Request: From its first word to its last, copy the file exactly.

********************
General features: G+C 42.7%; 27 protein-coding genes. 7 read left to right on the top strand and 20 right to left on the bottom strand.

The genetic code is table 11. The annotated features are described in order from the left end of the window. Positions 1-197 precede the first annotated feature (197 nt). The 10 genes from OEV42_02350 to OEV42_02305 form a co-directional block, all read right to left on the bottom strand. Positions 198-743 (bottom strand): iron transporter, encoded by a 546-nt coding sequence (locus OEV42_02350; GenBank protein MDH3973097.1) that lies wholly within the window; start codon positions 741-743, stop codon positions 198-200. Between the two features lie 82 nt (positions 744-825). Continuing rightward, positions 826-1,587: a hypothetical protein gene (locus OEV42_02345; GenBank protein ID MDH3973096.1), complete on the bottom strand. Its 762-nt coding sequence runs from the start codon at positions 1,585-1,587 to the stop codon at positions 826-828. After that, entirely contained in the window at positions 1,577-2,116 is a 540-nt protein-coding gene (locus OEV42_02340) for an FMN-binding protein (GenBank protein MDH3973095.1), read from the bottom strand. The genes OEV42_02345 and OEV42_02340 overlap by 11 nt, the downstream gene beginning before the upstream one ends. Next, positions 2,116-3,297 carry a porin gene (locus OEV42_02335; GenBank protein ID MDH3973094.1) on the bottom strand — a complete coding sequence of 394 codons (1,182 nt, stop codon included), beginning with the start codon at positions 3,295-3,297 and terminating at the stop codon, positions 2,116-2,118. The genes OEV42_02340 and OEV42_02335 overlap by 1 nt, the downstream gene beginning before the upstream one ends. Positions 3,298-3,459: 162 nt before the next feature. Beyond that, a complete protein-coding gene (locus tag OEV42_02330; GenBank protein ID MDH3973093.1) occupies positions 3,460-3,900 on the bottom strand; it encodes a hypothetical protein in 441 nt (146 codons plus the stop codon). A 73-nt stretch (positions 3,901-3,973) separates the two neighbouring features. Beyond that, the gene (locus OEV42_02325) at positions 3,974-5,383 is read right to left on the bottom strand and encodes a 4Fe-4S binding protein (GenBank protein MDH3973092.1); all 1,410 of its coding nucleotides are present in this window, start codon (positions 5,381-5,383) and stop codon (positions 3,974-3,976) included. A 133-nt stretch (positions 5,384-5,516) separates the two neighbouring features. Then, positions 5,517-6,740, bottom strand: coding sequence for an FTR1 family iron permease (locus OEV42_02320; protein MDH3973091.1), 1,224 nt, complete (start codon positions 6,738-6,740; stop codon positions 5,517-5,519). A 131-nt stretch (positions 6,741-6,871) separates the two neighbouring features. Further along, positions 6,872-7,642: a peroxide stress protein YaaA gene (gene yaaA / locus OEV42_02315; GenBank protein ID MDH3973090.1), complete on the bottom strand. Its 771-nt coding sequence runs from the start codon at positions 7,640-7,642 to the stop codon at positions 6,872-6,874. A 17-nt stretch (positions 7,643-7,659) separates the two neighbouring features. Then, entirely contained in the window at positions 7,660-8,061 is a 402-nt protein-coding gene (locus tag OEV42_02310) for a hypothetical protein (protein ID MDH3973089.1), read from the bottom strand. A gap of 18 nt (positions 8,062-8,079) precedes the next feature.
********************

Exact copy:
General features: G+C 42.7%; 27 protein-coding genes. 7 read left to right on the top strand and 20 right to left on the bottom strand.

The genetic code is table 11. The annotated features are described in order from the left end of the window. Positions 1-197 precede the first annotated feature (197 nt). The 10 genes from OEV42_02350 to OEV42_02305 form a co-directional block, all read right to left on the bottom strand. Positions 198-743 (bottom strand): iron transporter, encoded by a 546-nt coding sequence (locus OEV42_02350; GenBank protein MDH3973097.1) that lies wholly within the window; start codon positions 741-743, stop codon positions 198-200. Between the two features lie 82 nt (positions 744-825). Continuing rightward, positions 826-1,587: a hypothetical protein gene (locus OEV42_02345; GenBank protein ID MDH3973096.1), complete on the bottom strand. Its 762-nt coding sequence runs from the start codon at positions 1,585-1,587 to the stop codon at positions 826-828. After that, entirely contained in the window at positions 1,577-2,116 is a 540-nt protein-coding gene (locus OEV42_02340) for an FMN-binding protein (GenBank protein MDH3973095.1), read from the bottom strand. The genes OEV42_02345 and OEV42_02340 overlap by 11 nt, the downstream gene beginning before the upstream one ends. Next, positions 2,116-3,297 carry a porin gene (locus OEV42_02335; GenBank protein ID MDH3973094.1) on the bottom strand — a complete coding sequence of 394 codons (1,182 nt, stop codon included), beginning with the start codon at positions 3,295-3,297 and terminating at the stop codon, positions 2,116-2,118. The genes OEV42_02340 and OEV42_02335 overlap by 1 nt, the downstream gene beginning before the upstream one ends. Positions 3,298-3,459: 162 nt before the next feature. Beyond that, a complete protein-coding gene (locus tag OEV42_02330; GenBank protein ID MDH3973093.1) occupies positions 3,460-3,900 on the bottom strand; it encodes a hypothetical protein in 441 nt (146 codons plus the stop codon). A 73-nt stretch (positions 3,901-3,973) separates the two neighbouring features. Beyond that, the gene (locus OEV42_02325) at positions 3,974-5,383 is read right to left on the bottom strand and encodes a 4Fe-4S binding protein (GenBank protein MDH3973092.1); all 1,410 of its coding nucleotides are present in this window, start codon (positions 5,381-5,383) and stop codon (positions 3,974-3,976) included. A 133-nt stretch (positions 5,384-5,516) separates the two neighbouring features. Then, positions 5,517-6,740, bottom strand: coding sequence for an FTR1 family iron permease (locus OEV42_02320; protein MDH3973091.1), 1,224 nt, complete (start codon positions 6,738-6,740; stop codon positions 5,517-5,519). A 131-nt stretch (positions 6,741-6,871) separates the two neighbouring features. Further along, positions 6,872-7,642: a peroxide stress protein YaaA gene (gene yaaA / locus OEV42_02315; GenBank protein ID MDH3973090.1), complete on the bottom strand. Its 771-nt coding sequence runs from the start codon at positions 7,640-7,642 to the stop codon at positions 6,872-6,874. A 17-nt stretch (positions 7,643-7,659) separates the two neighbouring features. Then, entirely contained in the window at positions 7,660-8,061 is a 402-nt protein-coding gene (locus tag OEV42_02310) for a hypothetical protein (protein ID MDH3973089.1), read from the bottom strand. A gap of 18 nt (positions 8,062-8,079) precedes the next feature.